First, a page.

Do Not Count on Early Adopters to Positively Impact Sales this Holiday Season

November 23rd, 2016

We ran a recent study among 600 early tech adopters and 600 mainstream tech consumers in the US. It did not leave much hope that tech will be capturing much of consumer’s budget over the holidays this year. Among early adopters, 18% said tech would be their biggest money grabbing category as opposed to a mere 7% among mainstream consumers. Among the consumers who are not allocating their biggest spend to technology, the reasons for not doing so were quite different. As you would expect, early adopters (59%) said the what they have already is current and incremental improvements are not worth spending money on. Only 25% of early tech consumers said they have enough tech as it is. Among mainstream consumers, 35% said their budget is tight this year while 36% said they have enough tech.

With already enough technology in the home or the feeling of being up to date, it was interesting to see mainstream consumers were not interested in any new technology category. A whopping 64% said they were not planning to buy anything among the hot holiday’s items compared to a more moderate 33% of early adopters. Wireless headsets were the category most mentioned by both early tech and mainstream as an item of interest. We cannot point to Apple as being the driver of this interest, given the iPhone 7’s lack of audio jack. However, it is easy to see how new working habits that see people being highly mobile and working in remote locations might help drive updates for work as well as play with a higher focus on content consumption. The Nintendo NES Classic was another item that stood out across the two groups with 11% of early adopters and 5% of mainstream consumers saying it was on their shopping list.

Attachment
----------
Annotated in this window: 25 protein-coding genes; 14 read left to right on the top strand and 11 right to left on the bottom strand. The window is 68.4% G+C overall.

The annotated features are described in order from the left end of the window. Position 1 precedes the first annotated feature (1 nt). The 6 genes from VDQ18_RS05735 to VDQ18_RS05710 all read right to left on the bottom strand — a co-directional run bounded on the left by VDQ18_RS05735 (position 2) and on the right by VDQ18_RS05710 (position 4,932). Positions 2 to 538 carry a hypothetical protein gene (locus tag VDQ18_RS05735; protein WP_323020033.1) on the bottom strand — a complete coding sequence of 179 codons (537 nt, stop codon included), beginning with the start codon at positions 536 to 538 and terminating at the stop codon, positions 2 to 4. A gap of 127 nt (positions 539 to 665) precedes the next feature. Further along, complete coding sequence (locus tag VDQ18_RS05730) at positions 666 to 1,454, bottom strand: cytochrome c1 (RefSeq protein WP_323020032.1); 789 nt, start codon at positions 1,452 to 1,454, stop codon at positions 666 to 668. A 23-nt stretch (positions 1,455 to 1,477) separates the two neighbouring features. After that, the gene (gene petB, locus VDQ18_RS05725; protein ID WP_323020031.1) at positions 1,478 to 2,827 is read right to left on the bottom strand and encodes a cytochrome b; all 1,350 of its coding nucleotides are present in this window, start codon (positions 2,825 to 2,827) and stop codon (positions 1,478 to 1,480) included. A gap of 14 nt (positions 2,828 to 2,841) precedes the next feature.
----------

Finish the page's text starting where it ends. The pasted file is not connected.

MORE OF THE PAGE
We dug deeper into consumers’ intention for wearables, smartphones, TVs and PC/tablets. We looked at drivers and inhibitors, and we saw little change to the themes we discussed earlier in the year. Inhibitors were longer life cycles for smartphones and PCs/tablets, unclear value add for wearables, and lack of a need to replace TVs. Every year we see an enormous amount of marketing dollars spent leading up to the holidays in advertising and promotions over the holidays with the pinnacle being Black Friday and Cyber Monday. Interestingly, it does not seem mainstream consumers see those deals as very influential. Across the main categories, wearables and TVs are where that influence matters more. I find this interesting because these two categories are also the ones where consumers are focusing on spending the bare minimum.

Finally, considering the current post-election mood, we thought it would be interesting to take the pulse of the current consumer confidence. Across the board, only 20% said they felt the same as they did before the elections while 25% felt very concerned about the state of the economy. As a result, 15% are planning to be much more conservative in their tech spend, and another 11% plans to be somewhat conservative. Fortunately, 70% say they have made no change, so there is still hope technology is seen as a necessity for many. That being said, vendors would be wise to focus their marketing more on clear value propositions of their products — whether that is in the hardware look and feel or a need the device fulfills. At a point where consumers see technology innovation as incremental and are satisfied what they currently have, “a bit better” won’t sell unless the vendors can leverage a more visceral, rather than rational, need.

Methodology: In mid-November 2016, we surveyed 600 early tech adopters and 600 mainstream tech consumers across the US. The study was run online, and the sample was representative of the US population.

If you are interested in the full report, please do not hesitate to get in touch with us.

Carolina Milanesi

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